The Metacritique of Kant and the Possibility of Metaphysics
Paperback, 84 pages
This short study introduces and evaluates the most fundamental paradox at the core of Kant's philosophy. This is the 'metacritical' problem of whether Kant's critical project is itself possible, a possibility that the same project has made it its mission to deny to traditional metaphysics. Kant himself held that his conclusions were merely the impartial result of an examination of the 'instrument' by means of which that metaphysics claims to have established its conclusions, human cognition itself. Yet did Kant see the implied need to subject his own critical philosophy to such a test, since it equally presupposes 'human cognition'?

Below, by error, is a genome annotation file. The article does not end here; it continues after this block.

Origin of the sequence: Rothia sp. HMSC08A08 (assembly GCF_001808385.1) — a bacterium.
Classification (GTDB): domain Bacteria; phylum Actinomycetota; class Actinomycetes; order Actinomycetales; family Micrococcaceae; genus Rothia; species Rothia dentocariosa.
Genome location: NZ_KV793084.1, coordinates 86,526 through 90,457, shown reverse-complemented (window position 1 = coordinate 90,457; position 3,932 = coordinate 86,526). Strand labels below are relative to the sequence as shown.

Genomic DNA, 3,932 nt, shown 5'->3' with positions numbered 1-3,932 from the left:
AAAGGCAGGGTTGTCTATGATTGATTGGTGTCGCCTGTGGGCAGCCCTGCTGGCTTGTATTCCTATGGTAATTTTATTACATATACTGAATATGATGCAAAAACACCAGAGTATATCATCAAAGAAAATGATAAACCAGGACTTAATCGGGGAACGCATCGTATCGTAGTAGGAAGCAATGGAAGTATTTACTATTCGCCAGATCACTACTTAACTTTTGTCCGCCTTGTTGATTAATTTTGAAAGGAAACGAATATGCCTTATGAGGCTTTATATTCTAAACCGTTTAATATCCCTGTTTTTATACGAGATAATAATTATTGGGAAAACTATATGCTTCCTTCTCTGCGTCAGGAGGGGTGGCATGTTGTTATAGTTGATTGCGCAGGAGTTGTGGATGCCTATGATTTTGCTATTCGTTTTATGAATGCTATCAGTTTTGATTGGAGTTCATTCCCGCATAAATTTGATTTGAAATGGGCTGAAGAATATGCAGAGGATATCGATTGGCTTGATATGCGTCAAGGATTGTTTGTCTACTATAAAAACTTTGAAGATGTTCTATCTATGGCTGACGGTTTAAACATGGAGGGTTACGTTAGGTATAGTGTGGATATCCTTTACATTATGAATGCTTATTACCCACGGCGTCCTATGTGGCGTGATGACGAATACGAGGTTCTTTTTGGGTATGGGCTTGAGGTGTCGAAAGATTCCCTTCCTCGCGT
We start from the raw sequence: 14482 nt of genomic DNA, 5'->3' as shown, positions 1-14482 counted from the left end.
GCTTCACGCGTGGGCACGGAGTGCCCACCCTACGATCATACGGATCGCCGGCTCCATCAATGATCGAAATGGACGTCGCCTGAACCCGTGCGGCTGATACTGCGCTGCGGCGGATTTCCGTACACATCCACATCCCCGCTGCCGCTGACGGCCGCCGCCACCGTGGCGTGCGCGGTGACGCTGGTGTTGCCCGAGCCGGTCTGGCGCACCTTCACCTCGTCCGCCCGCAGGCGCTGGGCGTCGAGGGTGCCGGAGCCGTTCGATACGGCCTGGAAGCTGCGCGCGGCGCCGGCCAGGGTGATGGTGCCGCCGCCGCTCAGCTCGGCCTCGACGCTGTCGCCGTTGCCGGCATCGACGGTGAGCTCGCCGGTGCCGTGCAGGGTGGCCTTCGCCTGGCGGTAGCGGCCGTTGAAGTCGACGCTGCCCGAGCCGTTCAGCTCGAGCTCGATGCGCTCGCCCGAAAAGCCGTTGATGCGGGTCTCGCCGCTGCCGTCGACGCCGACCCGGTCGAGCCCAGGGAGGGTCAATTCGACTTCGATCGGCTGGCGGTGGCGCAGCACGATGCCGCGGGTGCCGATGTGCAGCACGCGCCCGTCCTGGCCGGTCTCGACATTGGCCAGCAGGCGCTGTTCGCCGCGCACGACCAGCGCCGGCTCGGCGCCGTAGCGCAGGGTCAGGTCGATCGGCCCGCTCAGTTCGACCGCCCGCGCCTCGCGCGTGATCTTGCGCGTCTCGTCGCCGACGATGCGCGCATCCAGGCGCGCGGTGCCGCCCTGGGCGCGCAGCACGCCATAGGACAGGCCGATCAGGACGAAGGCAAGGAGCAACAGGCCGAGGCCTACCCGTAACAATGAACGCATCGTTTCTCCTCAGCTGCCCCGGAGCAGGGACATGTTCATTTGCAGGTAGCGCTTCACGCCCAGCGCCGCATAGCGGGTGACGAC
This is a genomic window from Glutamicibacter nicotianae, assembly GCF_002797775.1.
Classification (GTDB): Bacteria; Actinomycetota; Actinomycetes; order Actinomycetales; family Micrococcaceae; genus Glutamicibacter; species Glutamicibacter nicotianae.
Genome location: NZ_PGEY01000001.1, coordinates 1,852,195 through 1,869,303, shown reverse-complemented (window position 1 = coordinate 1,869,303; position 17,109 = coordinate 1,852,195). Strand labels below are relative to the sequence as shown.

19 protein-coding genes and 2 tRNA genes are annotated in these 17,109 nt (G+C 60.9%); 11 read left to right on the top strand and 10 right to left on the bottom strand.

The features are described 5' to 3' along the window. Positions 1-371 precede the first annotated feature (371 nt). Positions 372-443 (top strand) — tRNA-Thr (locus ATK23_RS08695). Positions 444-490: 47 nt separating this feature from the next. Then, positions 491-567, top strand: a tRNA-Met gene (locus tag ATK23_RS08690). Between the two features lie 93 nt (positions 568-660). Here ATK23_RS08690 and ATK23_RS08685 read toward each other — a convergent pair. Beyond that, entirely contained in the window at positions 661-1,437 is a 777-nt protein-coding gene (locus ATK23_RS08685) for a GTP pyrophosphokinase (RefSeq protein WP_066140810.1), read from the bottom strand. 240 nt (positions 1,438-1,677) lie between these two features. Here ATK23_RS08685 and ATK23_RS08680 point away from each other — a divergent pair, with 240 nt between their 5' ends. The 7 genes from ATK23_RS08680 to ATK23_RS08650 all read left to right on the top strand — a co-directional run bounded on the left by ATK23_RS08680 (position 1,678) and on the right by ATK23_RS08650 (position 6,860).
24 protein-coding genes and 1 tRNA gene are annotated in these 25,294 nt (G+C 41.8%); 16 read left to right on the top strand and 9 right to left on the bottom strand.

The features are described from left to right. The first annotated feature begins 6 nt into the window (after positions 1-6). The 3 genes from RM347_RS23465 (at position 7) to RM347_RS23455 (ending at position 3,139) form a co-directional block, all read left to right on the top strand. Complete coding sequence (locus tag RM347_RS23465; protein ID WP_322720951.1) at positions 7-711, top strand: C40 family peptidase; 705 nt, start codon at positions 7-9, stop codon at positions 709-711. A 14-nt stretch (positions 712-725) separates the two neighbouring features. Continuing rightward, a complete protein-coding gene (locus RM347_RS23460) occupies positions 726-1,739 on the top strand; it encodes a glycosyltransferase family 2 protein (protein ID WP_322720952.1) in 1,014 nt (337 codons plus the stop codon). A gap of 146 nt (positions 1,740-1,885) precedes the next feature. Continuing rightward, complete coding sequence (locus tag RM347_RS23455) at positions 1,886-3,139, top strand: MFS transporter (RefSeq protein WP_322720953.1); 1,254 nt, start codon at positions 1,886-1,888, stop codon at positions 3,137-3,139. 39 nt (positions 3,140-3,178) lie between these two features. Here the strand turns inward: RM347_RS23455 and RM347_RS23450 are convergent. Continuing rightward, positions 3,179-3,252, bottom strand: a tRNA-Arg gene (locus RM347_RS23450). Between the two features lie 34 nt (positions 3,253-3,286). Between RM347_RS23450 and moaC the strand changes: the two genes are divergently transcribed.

Although this problem has been deemed one of the most fundamental, and indeed critical, in all Kant's philosophy by several prominent Kant exegetes, devoted treatments of the question are extremely scarce. Drawing on Platonic philosophy and the philosophical system outlined in the author's Things As They Are (2021), the study concludes that the metacritical problem is indeed fatal to Kant's anti-metaphysical aspirations, and that this elimination of such a fundamental obstacle to the practice of traditional philosophy further opens up the real possibility of a renewed metaphysics for our time.